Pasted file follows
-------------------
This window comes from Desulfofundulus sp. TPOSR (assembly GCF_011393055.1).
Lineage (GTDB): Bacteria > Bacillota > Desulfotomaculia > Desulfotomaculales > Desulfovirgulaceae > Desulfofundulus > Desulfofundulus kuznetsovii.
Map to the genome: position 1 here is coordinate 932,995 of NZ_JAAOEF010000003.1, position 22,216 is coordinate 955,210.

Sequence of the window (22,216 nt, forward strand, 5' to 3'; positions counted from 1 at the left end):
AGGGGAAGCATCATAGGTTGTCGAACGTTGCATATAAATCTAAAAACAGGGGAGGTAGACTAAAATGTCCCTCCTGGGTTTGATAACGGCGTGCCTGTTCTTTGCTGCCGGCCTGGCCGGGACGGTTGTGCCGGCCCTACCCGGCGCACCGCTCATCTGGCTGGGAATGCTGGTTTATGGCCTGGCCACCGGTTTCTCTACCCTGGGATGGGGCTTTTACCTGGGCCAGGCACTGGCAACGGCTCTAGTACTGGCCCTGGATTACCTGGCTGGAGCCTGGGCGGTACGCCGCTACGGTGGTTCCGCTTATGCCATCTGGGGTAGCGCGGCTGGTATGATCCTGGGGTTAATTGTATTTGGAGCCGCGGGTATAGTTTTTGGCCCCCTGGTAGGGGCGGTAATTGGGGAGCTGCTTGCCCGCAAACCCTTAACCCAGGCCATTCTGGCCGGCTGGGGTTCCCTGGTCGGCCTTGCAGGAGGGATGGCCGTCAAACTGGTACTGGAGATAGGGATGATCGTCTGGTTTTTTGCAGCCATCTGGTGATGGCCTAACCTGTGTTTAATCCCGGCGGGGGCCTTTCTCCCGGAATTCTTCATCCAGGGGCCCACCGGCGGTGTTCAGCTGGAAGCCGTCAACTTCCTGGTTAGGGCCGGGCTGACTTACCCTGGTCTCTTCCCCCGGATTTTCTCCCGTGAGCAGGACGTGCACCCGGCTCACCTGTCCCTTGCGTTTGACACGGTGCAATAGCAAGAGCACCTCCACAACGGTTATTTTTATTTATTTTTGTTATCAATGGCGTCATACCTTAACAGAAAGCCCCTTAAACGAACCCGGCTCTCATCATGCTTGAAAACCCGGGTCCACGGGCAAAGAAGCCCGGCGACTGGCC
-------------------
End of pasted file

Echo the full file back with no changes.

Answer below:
This window comes from Desulfofundulus sp. TPOSR (assembly GCF_011393055.1).
Lineage (GTDB): Bacteria > Bacillota > Desulfotomaculia > Desulfotomaculales > Desulfovirgulaceae > Desulfofundulus > Desulfofundulus kuznetsovii.
Map to the genome: position 1 here is coordinate 932,995 of NZ_JAAOEF010000003.1, position 22,216 is coordinate 955,210.

Sequence of the window (22,216 nt, forward strand, 5' to 3'; positions counted from 1 at the left end):
AGGGGAAGCATCATAGGTTGTCGAACGTTGCATATAAATCTAAAAACAGGGGAGGTAGACTAAAATGTCCCTCCTGGGTTTGATAACGGCGTGCCTGTTCTTTGCTGCCGGCCTGGCCGGGACGGTTGTGCCGGCCCTACCCGGCGCACCGCTCATCTGGCTGGGAATGCTGGTTTATGGCCTGGCCACCGGTTTCTCTACCCTGGGATGGGGCTTTTACCTGGGCCAGGCACTGGCAACGGCTCTAGTACTGGCCCTGGATTACCTGGCTGGAGCCTGGGCGGTACGCCGCTACGGTGGTTCCGCTTATGCCATCTGGGGTAGCGCGGCTGGTATGATCCTGGGGTTAATTGTATTTGGAGCCGCGGGTATAGTTTTTGGCCCCCTGGTAGGGGCGGTAATTGGGGAGCTGCTTGCCCGCAAACCCTTAACCCAGGCCATTCTGGCCGGCTGGGGTTCCCTGGTCGGCCTTGCAGGAGGGATGGCCGTCAAACTGGTACTGGAGATAGGGATGATCGTCTGGTTTTTTGCAGCCATCTGGTGATGGCCTAACCTGTGTTTAATCCCGGCGGGGGCCTTTCTCCCGGAATTCTTCATCCAGGGGCCCACCGGCGGTGTTCAGCTGGAAGCCGTCAACTTCCTGGTTAGGGCCGGGCTGACTTACCCTGGTCTCTTCCCCCGGATTTTCTCCCGTGAGCAGGACGTGCACCCGGCTCACCTGTCCCTTGCGTTTGACACGGTGCAATAGCAAGAGCACCTCCACAACGGTTATTTTTATTTATTTTTGTTATCAATGGCGTCATACCTTAACAGAAAGCCCCTTAAACGAACCCGGCTCTCATCATGCTTGAAAACCCGGGTCCACGGGCAAAGAAGCCCGGCGACTGGCC